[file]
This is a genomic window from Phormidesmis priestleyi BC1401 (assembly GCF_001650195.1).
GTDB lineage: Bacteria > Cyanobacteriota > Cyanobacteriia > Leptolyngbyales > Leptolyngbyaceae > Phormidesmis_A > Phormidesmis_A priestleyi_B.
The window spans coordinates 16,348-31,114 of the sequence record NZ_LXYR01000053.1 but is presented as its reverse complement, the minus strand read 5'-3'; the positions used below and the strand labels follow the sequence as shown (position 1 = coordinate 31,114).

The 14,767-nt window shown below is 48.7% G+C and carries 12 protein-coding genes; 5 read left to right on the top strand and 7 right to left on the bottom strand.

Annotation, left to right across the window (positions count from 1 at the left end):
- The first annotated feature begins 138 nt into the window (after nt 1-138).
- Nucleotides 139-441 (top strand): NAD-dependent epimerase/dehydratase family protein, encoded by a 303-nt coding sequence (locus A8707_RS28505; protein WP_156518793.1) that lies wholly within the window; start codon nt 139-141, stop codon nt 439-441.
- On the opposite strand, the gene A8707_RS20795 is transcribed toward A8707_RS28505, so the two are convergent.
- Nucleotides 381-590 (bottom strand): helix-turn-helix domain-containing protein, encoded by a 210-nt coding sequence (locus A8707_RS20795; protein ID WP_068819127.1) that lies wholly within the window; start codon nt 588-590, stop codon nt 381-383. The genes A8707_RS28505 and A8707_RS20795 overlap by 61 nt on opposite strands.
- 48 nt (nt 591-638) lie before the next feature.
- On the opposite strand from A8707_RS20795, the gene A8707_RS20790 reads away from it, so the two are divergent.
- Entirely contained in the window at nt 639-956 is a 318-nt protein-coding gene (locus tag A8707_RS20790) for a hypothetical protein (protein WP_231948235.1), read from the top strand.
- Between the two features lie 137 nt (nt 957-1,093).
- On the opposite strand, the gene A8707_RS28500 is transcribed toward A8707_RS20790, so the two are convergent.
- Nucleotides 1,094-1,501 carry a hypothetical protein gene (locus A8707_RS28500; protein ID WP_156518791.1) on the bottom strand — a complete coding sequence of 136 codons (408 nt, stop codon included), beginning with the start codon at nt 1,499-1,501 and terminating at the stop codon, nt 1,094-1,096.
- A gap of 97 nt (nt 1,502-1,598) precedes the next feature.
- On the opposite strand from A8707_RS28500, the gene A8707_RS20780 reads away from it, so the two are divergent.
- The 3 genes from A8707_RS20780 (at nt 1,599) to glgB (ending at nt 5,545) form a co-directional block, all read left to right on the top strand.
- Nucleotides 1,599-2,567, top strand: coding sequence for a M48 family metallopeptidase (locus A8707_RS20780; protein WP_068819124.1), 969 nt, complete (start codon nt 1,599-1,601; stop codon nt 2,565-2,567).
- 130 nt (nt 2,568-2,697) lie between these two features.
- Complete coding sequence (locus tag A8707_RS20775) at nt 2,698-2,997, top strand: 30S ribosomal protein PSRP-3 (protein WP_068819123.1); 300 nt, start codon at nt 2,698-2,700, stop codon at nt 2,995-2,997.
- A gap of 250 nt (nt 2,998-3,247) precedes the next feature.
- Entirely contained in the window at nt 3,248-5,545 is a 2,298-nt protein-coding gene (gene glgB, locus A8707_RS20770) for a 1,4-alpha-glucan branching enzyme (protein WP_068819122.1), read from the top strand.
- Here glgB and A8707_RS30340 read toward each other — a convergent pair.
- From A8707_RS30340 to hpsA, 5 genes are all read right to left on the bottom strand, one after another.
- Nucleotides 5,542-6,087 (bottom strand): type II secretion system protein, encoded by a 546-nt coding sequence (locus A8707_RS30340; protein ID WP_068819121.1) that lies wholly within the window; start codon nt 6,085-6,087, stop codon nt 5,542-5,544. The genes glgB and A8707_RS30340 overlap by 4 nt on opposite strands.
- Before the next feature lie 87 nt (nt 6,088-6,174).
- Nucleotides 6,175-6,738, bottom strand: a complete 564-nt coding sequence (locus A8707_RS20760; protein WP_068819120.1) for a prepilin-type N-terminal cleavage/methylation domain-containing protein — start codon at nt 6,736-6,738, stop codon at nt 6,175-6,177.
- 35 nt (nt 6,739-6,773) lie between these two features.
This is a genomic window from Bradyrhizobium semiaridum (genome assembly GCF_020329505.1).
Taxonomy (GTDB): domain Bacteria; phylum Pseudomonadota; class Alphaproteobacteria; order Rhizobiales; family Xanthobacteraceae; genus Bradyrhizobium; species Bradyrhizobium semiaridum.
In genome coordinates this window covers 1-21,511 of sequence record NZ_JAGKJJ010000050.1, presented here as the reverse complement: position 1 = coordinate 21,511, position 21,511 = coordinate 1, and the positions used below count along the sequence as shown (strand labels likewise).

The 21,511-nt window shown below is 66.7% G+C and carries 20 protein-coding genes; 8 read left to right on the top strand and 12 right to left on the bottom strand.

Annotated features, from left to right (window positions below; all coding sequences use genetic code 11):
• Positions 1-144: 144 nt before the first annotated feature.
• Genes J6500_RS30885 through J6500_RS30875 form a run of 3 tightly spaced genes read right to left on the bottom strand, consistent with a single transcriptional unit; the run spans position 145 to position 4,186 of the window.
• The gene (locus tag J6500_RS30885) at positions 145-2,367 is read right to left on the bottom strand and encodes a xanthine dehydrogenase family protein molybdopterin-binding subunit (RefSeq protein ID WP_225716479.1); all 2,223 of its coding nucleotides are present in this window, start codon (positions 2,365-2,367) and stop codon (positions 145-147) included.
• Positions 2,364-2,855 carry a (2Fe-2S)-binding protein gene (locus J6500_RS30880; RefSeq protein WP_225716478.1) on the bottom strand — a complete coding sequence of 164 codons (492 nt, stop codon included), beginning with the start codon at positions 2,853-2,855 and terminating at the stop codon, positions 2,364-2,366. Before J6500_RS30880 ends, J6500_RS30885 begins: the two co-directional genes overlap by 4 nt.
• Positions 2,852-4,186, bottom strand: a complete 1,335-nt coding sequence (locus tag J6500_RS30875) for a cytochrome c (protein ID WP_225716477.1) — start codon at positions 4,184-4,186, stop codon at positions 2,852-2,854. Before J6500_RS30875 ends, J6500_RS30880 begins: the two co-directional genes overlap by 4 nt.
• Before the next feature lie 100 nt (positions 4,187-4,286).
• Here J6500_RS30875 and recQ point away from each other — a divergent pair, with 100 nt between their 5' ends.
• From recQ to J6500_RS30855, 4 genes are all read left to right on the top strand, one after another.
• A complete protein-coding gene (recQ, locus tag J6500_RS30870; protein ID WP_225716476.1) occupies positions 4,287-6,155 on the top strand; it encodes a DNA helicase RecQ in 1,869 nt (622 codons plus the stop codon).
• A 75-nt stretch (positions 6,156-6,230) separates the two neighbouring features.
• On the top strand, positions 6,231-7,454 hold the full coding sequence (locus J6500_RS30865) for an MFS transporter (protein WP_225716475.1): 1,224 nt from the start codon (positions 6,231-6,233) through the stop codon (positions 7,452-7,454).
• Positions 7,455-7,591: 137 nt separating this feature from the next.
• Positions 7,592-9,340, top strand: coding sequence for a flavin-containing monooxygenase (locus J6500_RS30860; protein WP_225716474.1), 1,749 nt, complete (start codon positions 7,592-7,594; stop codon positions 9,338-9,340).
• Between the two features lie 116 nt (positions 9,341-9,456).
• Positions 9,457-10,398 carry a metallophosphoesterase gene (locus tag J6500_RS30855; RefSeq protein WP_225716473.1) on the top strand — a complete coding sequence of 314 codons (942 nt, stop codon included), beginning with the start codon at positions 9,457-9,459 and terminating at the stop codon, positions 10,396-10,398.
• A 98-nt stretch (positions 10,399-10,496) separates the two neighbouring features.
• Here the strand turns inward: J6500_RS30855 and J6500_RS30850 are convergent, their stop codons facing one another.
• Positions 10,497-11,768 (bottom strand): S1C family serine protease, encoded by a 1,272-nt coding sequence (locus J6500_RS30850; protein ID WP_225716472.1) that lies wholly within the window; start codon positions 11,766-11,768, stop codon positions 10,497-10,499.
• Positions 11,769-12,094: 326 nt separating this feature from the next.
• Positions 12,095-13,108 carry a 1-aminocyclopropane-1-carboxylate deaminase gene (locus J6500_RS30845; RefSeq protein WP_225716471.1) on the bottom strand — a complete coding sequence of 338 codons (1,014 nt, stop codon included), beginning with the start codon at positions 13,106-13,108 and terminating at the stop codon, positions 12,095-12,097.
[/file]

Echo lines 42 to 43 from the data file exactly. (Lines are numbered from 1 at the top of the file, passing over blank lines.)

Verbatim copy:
• From recQ to J6500_RS30855, 4 genes are all read left to right on the top strand, one after another.
• A complete protein-coding gene (recQ, locus tag J6500_RS30870; protein ID WP_225716476.1) occupies positions 4,287-6,155 on the top strand; it encodes a DNA helicase RecQ in 1,869 nt (622 codons plus the stop codon).